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Can Anyone Talk To Their In-Laws About ‘What If’?

I can talk to my in-laws about the number of cavities my ten-year old will soon have if he doesn’t stop eating so many Pop Tarts.  I can talk to my in-laws about the record lack of snow this year. We can talk about movies last seen in 1974. We can never, never, NEVER talk about what we would do if something would happen to my husband on deployment.  And nothing will ever change that.

So I was struck by Terri Barnes column at Stars and Stripes this week. One of her readers, whose spouse died on active duty, pointed out that conversations that cover “what happens if” really need to be conducted with the parents of the service member prior to deployment.

“In the surviving spouse communities I affiliate with, a common theme is fights with the surviving parents. At best, it’s verbal bashing and social media wars. At its worst, it involves the courts and legal action, as each side takes the other to court over burial arrangements, disposition of benefits, visitation of kids — all the worst hallmarks of an ugly divorce.”

That isn’t a scene anyone wants—parents or spouses. Reasonable people can recognize that if the worst happens, grief will be a powerful factor in how everyone behaves. So it makes perfect sense we should all sit down with mutual our in-laws.  We should conduct frank discussions about “what if” way before the deployment ever happens. I totally agree.

I totally agree that you should sit down with your family. My in-laws are never going to get beyond the weather and everybody’s health.  I wish they would.  I wish we would all behave like a TV movie, hold hands around the dining table and review what happens if a service member dies.  But we won’t. We are a family of polite silences.  We are a family of the averted gaze.  If something happens to my husband expect longer silences and stonier gazes and a coldness that would make the polar icecap refreeze.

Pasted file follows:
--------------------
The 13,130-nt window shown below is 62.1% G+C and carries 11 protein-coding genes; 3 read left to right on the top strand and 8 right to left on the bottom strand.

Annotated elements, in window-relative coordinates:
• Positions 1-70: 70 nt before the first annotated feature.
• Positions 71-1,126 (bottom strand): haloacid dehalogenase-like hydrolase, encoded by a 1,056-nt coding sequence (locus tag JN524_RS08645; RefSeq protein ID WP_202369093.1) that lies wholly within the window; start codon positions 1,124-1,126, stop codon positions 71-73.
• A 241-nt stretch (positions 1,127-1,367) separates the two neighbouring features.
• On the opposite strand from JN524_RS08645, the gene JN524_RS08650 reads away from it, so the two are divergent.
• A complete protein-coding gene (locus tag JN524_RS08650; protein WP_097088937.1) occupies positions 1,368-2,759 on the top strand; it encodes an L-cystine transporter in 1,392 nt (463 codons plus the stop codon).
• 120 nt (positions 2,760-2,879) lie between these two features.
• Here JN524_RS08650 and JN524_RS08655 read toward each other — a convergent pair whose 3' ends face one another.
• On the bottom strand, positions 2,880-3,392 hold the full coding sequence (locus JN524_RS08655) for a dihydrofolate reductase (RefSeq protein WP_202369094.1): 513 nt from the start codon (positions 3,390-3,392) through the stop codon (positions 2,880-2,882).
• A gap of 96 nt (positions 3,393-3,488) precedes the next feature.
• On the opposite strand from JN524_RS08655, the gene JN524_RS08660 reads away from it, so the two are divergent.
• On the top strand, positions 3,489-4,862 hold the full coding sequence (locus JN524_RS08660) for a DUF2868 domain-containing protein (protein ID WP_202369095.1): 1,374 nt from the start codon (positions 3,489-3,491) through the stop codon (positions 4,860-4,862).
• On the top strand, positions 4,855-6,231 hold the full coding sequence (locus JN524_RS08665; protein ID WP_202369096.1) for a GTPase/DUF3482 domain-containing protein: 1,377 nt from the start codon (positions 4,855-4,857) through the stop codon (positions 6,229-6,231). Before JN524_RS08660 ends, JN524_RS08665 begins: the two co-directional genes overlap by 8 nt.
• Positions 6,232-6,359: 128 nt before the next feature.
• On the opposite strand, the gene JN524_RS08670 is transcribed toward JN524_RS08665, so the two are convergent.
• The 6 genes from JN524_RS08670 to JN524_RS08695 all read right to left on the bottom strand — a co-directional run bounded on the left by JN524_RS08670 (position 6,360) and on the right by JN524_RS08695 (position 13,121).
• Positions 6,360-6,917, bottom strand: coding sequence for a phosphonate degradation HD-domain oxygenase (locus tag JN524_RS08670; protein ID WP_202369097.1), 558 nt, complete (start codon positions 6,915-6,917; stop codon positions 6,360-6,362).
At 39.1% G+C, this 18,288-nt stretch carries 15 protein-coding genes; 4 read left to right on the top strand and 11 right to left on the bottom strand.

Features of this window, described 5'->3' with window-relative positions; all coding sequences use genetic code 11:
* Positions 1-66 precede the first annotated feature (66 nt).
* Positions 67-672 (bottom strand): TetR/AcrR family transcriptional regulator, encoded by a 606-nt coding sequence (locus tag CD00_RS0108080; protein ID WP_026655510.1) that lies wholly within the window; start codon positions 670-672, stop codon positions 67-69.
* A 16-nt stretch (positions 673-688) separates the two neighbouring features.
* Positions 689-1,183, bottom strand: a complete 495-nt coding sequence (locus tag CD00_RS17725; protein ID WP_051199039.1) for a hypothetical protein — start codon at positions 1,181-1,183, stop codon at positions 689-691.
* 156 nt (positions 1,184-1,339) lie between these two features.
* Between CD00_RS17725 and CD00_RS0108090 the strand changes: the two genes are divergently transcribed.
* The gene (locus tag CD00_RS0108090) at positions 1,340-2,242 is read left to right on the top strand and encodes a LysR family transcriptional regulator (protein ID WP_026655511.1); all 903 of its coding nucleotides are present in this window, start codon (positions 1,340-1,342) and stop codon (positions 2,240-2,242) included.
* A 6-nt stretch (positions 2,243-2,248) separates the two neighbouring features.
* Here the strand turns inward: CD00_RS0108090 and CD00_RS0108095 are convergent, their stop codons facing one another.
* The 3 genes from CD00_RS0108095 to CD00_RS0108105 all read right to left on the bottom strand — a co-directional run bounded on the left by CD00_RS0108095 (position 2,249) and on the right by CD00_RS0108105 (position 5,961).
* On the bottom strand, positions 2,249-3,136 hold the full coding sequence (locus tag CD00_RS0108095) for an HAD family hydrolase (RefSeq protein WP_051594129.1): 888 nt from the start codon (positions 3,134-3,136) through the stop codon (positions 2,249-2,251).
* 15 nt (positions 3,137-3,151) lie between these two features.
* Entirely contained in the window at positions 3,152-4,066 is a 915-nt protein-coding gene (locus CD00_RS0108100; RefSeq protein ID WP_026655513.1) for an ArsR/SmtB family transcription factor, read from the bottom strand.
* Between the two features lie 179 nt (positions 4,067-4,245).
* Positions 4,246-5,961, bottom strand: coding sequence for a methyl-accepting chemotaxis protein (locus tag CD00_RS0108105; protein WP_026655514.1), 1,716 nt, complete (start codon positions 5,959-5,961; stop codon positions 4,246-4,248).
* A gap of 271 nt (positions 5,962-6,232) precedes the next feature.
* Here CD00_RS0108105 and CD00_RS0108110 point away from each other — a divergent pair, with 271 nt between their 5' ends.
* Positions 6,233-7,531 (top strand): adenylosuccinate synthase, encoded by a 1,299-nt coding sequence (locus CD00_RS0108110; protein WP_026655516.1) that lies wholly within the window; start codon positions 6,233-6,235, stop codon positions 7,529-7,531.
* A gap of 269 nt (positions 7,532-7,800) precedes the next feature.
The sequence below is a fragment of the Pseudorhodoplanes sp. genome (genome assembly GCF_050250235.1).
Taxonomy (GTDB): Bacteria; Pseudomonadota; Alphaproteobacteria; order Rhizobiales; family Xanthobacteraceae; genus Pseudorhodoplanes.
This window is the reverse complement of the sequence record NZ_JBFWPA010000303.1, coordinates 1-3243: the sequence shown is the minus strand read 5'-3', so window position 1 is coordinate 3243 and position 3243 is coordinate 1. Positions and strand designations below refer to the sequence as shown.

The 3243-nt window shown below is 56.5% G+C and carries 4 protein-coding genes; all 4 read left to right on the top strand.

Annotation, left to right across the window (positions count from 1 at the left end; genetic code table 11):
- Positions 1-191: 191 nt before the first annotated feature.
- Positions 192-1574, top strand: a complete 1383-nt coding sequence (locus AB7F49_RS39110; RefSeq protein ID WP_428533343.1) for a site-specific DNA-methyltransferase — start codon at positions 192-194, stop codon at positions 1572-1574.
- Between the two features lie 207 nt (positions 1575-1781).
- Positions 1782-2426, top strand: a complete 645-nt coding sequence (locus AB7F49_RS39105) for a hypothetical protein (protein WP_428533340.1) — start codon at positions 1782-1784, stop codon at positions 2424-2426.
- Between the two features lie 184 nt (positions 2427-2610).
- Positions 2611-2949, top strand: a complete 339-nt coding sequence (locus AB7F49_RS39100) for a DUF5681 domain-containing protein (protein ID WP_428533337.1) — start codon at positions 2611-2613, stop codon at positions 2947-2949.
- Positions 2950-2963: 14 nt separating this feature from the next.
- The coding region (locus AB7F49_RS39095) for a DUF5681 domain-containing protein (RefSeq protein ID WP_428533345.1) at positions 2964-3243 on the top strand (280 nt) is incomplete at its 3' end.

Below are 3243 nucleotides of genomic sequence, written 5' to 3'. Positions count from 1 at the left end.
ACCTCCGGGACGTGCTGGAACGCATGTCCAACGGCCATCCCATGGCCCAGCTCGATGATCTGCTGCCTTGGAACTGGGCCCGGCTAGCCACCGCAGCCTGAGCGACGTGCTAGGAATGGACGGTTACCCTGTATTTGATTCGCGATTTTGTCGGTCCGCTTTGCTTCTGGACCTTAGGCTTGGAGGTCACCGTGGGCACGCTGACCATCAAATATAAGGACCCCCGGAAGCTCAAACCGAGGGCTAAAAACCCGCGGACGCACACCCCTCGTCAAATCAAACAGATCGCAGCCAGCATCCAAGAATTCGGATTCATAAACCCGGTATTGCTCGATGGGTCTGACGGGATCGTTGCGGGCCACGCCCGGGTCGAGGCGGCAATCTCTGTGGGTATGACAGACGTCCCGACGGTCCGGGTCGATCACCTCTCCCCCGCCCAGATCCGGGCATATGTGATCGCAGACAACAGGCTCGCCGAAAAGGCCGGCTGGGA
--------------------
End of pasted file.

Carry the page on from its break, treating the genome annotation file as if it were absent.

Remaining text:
In the planning part of my brain, I know that the “what if” conversation needs to happen with the in-laws.  But in the stillness beneath, I know that if we were the kind of family who could sit around a table and have such a difficult conversation before deployment, we would also be the kind of family who could get through the grief process without having it turn into an ugly divorce.  In the meantime will rely on luck and hope–and pray that will be enough.

Navy wife Jacey Eckhart is Editor of SpouseBuzz and author of I Married a Spartan??  The Care and Feeding of Your Military Marriage available on iTunes and on www.jaceyeckhart.com.

 

 

 


 

About Jacey Eckhart

Jacey Eckhart is the Director of Spouse and Family Programs for Military.com. Since 1996, Eckhart’s take on military families has been featured in her syndicated column, her book The Homefront Club, and her award winning CDs These Boots and I Married a Spartan?? Most recently she has been featured as a military family subject matter expert on NBC Dateline, CBS morning news, CNN, NPR and the New York Times. Eckhart is an Air Force brat, a Navy wife and an Army mom.